In the 1970s, Hay and his partner John Burnside became active in the gay and Native American civil rights movements. By the end of the de- cade, they had helped found the Radical Faeries, a tribal spiritual movement for building gay consciousness. Hay’s reintroduction into LGBTQ activism revived interest in his past and early organizing efforts and led to his standing among many as the founder of the gay rights movement.

    In 1953, a group of Mattachine Society members in Los Angeles came together to publish the LGBT periodical, ONE Magazine. Henry Gerber in 1924, and Lisa Ben in 1947, had
    each published short-lived gay and lesbian periodicals, but ONE Magazine was the first to sustain production and reach a national audience. ONE Magazine challenged the status quo with cover stories on same-sex marriage and federal anti-LGBTQ persecution. The magazine quickly drew the attention of the FBI and the United States Post Office. In 1953 and again in 1954, the local postmaster confiscated the magazine, claiming its positive portrayal of homosexuality violated federal obscenity laws. But in the 1958 decision ONE, Inc. v. Olesen, the United States Supreme Court overturned the ruling, delivering the first Supreme Court decision in favor of LGBTQ rights.

    In 1955 San Francisco, Del Martin and Phyllis Lyon helped found the Daughters of Bilitis, the first lesbian organization in the United States. Their publication, The Ladder,
    would be the only lesbian periodical in the United States over the next fourteen years. The Daughters of Bilitis expanded to several chapters across the United States and, in 1960, convened the first of a series of national lesbian conferences.

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    Figure \(\PageIndex{4}\): (left to right) Don Slater, W. Dorr Legg, and Jim Kepner helped make ONE Incorporated a leading LGBTQ equal rights organization in the 1950s. Besides publishing ONE Magazine, the organization was the first to establish a public LGBTQ research library (1953), provide social services to the LGBTQ community (1953), host conferences on LGBTQ rights (1955), teach classes in LGBTQ studies (1956), and publish an LGBTQ scholarly journal (1958).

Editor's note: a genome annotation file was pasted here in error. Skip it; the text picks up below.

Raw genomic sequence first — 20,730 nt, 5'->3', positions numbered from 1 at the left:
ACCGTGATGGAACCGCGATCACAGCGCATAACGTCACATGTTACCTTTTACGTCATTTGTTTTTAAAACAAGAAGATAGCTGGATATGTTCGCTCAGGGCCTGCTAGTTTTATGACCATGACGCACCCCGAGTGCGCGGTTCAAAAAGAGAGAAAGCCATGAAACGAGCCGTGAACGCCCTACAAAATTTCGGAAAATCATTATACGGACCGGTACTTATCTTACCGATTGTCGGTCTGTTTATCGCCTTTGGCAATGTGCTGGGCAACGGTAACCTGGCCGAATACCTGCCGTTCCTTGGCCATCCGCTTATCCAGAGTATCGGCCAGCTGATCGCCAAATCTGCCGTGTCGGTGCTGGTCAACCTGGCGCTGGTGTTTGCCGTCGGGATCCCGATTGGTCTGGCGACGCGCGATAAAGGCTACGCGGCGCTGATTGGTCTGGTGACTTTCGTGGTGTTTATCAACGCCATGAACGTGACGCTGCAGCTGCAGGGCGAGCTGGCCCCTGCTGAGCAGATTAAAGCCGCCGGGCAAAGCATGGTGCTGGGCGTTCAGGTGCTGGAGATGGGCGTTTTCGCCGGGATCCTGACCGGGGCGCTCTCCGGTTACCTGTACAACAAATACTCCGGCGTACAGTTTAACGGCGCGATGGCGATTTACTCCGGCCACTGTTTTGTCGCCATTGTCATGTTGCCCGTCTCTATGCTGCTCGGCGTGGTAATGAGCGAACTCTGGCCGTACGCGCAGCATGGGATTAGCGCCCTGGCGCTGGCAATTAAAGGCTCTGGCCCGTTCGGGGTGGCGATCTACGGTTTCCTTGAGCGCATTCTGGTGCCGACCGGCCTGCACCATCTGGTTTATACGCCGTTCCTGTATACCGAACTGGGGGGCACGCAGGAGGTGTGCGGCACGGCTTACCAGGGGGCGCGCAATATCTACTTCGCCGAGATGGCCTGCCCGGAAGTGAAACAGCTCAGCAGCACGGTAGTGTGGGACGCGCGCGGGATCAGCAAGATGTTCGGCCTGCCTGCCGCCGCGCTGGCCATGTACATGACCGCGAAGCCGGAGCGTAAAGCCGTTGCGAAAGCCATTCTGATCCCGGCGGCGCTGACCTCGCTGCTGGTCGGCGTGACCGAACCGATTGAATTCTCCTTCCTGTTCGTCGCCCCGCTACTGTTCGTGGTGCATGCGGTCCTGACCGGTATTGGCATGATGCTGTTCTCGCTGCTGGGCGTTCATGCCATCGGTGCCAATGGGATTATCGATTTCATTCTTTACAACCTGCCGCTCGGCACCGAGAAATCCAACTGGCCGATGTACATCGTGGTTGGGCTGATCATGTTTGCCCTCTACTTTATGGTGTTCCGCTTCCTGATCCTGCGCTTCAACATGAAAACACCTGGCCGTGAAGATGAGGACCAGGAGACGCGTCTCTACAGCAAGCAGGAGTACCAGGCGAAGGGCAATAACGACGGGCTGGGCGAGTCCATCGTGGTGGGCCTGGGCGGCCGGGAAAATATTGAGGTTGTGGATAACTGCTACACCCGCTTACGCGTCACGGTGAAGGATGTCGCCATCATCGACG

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    Figure \(\PageIndex{5}\): CHRISTINE JORGENSEN 1926-1989

    CHRISTINE JORGENSEN WAS NOT THE FIRST PERSON to have gender reassignment surgery, but she was certainly the most famous American to do so. A World War II veteran, George William Jorgensen always felt he was a woman trapped in a man’s body. Because the United States had no facility for sex reassignment surgery, Jorgensen had the procedure in Denmark in 1951. Now known as Christine, Jorgensen became a media sensation upon her return to the United States in the early 1950s. In an era where the mainstream media did not discuss non-cisgender identity or sexual orientation, Jorgensen broke the silence by speaking to media outlets, touring as an entertainer and lecturer, writing a book, and having a movie made about her life. Her publicity raised the consciousness and visibility of transgender people to themselves and to the nation at large.

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    Figure \(\PageIndex{6}\): This 1959 autograph party for Harry Otis, author of The Keval, shows the interconnectedness of California-based gay and lesbian activists in the 1950s. This event included W. Dorr Legg of ONE Inc. (far left), Hal Call of the Mattachine Society (front with bow tie), gay-rights advocate Dr. Blanche Baker (in wheelchair), and Del Martin (right with white collar) and Phyllis Lyon (upper right) of the Daughters of Bilitis.
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    Figure \(\PageIndex{7}\): Phyllis Lyon 1924 - 2020

    Del Martin 1921 - 2008

    FOUNDING MEMBERS OF THE DAUGHTERS OF BILITIS, Phyllis Lyon (left) and Del Martin were as committed to activism as they were to each other. Aside from running the Daughters of Bilitis and its flagship publication, The Ladder, they were active in the Council on Religion and the Homosexual and helped launch the anti-police brutality Citizens Alert. They were the first lesbians to join the National Organization for Women as a couple, despite the anti-lesbian rhetoric prevalent at the time. Their book Lesbian/Woman, winner of the American Library Association’s LGBT book of the year in 1972, was a formative text for the burgeoning lesbian rights movement. Later, Martin and Lyon developed into leading educators regarding domestic violence and human sexuality. Together for over fifty years, they were the first same-sex couple legally married in California.